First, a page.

Yeh-I've noticed needing to adjust the brake cable when switching between 571-25 and 559-48 tires.
 
D

dvt

Guest
meb wrote:
> dvt Wrote:
>>Is the Nexus hub the same width as the other hub you use on the bike?


> The 700C set is 8-12mm wider than the wheels on the candidate road
> bikes.
> The 559 set is slightly narrower than the mountain bike tires.
>
> Yeh-I've noticed needing to adjust the brake cable when switching
> between 571-25 and 559-48 tires.


I meant the over locknut distance (OLD) of the hub. I think you're
talking about rim/tyre width, although I can't tell for sure. It's handy
to keep the rim width the same to avoid having to adjust the brakes, but
it's not absolutely necessary.

If the OLD of the hubs are slightly different (i.e. <5 mm), you should
be able to swap them with minor inconvenience. If the OLDs are 10 mm
different, you'll probably have a tough time swapping the wheels in and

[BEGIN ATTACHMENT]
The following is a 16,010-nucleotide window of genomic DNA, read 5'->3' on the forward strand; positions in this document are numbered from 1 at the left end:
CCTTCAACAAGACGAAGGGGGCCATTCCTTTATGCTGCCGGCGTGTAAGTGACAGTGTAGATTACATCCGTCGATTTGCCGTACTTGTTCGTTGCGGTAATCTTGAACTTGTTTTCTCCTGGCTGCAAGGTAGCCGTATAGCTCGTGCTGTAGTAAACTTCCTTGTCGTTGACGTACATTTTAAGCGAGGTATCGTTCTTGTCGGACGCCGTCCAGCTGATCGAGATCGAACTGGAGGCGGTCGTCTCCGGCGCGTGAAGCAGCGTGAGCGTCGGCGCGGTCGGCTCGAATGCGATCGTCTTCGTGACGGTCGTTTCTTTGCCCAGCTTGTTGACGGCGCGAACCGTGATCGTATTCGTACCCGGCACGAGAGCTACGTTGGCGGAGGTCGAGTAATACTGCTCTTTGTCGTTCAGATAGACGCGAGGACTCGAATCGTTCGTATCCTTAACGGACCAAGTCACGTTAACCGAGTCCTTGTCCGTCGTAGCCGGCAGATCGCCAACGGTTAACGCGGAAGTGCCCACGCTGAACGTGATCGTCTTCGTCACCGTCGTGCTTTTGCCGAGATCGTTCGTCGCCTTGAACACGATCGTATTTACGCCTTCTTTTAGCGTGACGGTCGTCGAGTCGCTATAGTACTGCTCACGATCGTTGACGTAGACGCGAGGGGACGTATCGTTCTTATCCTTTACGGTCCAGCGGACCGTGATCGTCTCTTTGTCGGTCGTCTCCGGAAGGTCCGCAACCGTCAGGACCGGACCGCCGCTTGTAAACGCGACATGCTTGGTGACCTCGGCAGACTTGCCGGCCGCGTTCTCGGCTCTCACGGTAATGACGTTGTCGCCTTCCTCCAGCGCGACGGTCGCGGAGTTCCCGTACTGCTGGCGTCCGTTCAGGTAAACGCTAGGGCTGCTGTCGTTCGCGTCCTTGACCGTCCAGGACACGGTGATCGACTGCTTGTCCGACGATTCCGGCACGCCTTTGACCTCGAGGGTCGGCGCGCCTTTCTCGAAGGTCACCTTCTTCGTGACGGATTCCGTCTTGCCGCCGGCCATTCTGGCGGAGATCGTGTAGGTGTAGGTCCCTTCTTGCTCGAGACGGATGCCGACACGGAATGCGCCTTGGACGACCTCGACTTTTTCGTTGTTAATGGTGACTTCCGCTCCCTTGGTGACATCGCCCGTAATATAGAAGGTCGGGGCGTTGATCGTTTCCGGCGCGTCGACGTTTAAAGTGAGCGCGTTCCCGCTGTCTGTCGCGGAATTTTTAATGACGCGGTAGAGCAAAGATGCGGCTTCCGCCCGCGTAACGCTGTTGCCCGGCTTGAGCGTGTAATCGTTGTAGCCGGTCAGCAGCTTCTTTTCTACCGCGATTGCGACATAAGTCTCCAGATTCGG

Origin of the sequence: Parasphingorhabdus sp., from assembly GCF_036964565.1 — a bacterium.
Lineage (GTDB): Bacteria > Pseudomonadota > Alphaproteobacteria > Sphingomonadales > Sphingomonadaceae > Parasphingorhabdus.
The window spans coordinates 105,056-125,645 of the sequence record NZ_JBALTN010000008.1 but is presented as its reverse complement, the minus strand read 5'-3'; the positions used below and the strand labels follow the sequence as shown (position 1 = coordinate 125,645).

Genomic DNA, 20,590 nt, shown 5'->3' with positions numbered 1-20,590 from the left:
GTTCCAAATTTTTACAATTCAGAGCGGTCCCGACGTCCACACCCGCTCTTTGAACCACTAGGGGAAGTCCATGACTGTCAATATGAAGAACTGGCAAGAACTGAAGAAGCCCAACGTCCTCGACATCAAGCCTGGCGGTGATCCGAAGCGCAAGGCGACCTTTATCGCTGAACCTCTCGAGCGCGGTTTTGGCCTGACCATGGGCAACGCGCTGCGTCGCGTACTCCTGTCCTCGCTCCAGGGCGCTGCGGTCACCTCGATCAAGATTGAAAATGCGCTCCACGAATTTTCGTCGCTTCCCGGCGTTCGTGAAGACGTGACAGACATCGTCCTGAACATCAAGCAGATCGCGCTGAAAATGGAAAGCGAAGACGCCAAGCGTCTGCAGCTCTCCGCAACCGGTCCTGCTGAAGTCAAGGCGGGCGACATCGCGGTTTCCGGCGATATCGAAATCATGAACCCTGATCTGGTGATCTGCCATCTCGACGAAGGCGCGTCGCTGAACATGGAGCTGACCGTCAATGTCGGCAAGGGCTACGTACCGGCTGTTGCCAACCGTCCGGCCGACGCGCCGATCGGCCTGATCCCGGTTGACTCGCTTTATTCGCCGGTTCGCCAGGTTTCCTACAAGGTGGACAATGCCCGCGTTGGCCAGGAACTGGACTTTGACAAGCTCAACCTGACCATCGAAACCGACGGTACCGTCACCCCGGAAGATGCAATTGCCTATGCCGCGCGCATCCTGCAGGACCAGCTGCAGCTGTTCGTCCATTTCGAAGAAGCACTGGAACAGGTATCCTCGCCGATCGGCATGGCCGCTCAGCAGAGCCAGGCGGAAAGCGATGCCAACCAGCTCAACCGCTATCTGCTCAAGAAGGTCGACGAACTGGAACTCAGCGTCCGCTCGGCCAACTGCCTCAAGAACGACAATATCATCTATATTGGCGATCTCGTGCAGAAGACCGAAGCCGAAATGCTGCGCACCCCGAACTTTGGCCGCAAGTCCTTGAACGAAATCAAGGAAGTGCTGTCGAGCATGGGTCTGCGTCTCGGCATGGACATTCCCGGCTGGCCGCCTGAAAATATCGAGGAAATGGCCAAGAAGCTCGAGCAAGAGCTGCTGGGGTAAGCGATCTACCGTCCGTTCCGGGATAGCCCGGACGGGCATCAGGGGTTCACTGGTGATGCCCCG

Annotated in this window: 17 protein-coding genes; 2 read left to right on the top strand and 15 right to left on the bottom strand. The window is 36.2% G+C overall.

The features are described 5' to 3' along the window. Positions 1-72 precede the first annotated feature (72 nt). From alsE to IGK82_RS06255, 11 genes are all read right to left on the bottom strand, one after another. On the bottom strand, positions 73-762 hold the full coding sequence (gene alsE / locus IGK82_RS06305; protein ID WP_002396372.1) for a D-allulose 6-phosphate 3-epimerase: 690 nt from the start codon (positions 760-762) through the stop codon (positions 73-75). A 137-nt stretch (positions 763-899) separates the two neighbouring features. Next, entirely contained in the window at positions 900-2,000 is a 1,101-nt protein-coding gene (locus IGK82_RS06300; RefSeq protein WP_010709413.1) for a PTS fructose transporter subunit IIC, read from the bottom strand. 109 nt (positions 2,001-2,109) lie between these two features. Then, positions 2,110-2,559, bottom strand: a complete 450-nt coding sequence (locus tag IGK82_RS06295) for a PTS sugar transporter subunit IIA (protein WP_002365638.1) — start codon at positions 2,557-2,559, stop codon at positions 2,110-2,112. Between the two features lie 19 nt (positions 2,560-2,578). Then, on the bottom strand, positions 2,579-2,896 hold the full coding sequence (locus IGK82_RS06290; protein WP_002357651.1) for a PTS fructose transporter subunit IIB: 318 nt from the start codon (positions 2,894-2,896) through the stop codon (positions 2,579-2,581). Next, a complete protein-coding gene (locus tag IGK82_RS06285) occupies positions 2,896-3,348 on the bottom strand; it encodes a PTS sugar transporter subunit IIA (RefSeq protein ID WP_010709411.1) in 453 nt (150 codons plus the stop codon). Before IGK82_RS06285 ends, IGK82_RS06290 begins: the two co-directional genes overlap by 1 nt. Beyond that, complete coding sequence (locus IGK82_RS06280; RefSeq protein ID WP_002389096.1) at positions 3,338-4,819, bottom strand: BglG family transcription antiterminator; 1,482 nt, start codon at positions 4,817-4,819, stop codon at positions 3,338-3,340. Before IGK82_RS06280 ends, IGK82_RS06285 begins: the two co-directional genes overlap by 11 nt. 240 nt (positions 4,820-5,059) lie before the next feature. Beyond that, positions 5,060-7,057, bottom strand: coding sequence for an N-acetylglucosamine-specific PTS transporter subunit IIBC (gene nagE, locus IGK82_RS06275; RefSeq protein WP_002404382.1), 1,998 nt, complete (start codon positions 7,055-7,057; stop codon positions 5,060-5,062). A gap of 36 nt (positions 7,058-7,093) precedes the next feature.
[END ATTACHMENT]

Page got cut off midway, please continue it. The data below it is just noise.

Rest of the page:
out. In either case, I'd only use different width hubs with a sturdy
bike, not a lightweight racing bike.

--
Dave
dvt at psu dot edu
 

meb

New Member
Aug 21, 2003
1,219
0
36
dvt said:
meb wrote:
> dvt Wrote:
>>Is the Nexus hub the same width as the other hub you use on the bike?


> The 700C set is 8-12mm wider than the wheels on the candidate road
> bikes.
> The 559 set is slightly narrower than the mountain bike tires.
>
> Yeh-I've noticed needing to adjust the brake cable when switching
> between 571-25 and 559-48 tires.


I meant the over locknut distance (OLD) of the hub. I think you're
talking about rim/tyre width, although I can't tell for sure. It's handy
to keep the rim width the same to avoid having to adjust the brakes, but
it's not absolutely necessary.

If the OLD of the hubs are slightly different (i.e. <5 mm), you should
be able to swap them with minor inconvenience. If the OLDs are 10 mm
different, you'll probably have a tough time swapping the wheels in and
out. In either case, I'd only use different width hubs with a sturdy
bike, not a lightweight racing bike.

--
Dave
dvt at psu dot edu

Sorry, I did respond in terms of rims rather than hubs.

The Nexus OLD differences are +10, +6, and +4 mm different.
These are steel framed bikes, at least two welded in the rear area, the third has a mix of welded and lugged connections in that area. I was considering using a Shockster which would widen the dropouts.
 
J

Jasper Janssen

Guest
On Thu, 27 Oct 2005 00:42:53 +1000, meb
<[email protected]> wrote: